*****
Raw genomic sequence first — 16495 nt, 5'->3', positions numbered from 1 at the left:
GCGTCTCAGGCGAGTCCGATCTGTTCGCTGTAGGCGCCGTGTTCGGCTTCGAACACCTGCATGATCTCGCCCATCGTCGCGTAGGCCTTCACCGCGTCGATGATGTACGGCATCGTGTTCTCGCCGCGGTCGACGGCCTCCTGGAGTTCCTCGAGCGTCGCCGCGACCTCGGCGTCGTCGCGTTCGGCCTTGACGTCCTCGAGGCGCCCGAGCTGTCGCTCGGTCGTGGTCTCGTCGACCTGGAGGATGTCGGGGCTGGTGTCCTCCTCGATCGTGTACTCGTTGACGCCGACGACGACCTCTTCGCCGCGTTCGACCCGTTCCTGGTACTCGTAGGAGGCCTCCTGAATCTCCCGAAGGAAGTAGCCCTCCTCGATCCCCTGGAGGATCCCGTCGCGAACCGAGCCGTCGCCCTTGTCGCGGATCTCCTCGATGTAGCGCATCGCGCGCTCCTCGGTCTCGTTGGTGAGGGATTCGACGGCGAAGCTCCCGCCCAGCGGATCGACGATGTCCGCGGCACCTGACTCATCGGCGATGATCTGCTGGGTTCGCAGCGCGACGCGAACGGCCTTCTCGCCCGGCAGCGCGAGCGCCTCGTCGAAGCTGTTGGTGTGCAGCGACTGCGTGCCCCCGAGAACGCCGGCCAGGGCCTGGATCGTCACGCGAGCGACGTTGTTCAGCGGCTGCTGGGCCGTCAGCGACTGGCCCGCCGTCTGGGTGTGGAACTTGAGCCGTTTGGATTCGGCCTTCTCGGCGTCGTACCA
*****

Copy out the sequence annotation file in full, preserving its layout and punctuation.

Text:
Raw genomic sequence first — 16495 nt, 5'->3', positions numbered from 1 at the left:
GCGTCTCAGGCGAGTCCGATCTGTTCGCTGTAGGCGCCGTGTTCGGCTTCGAACACCTGCATGATCTCGCCCATCGTCGCGTAGGCCTTCACCGCGTCGATGATGTACGGCATCGTGTTCTCGCCGCGGTCGACGGCCTCCTGGAGTTCCTCGAGCGTCGCCGCGACCTCGGCGTCGTCGCGTTCGGCCTTGACGTCCTCGAGGCGCCCGAGCTGTCGCTCGGTCGTGGTCTCGTCGACCTGGAGGATGTCGGGGCTGGTGTCCTCCTCGATCGTGTACTCGTTGACGCCGACGACGACCTCTTCGCCGCGTTCGACCCGTTCCTGGTACTCGTAGGAGGCCTCCTGAATCTCCCGAAGGAAGTAGCCCTCCTCGATCCCCTGGAGGATCCCGTCGCGAACCGAGCCGTCGCCCTTGTCGCGGATCTCCTCGATGTAGCGCATCGCGCGCTCCTCGGTCTCGTTGGTGAGGGATTCGACGGCGAAGCTCCCGCCCAGCGGATCGACGATGTCCGCGGCACCTGACTCATCGGCGATGATCTGCTGGGTTCGCAGCGCGACGCGAACGGCCTTCTCGCCCGGCAGCGCGAGCGCCTCGTCGAAGCTGTTGGTGTGCAGCGACTGCGTGCCCCCGAGAACGCCGGCCAGGGCCTGGATCGTCACGCGAGCGACGTTGTTCAGCGGCTGCTGGGCCGTCAGCGACTGGCCCGCCGTCTGGGTGTGGAACTTGAGCCGTTTGGATTCGGCCTTCTCGGCGTCGTACCA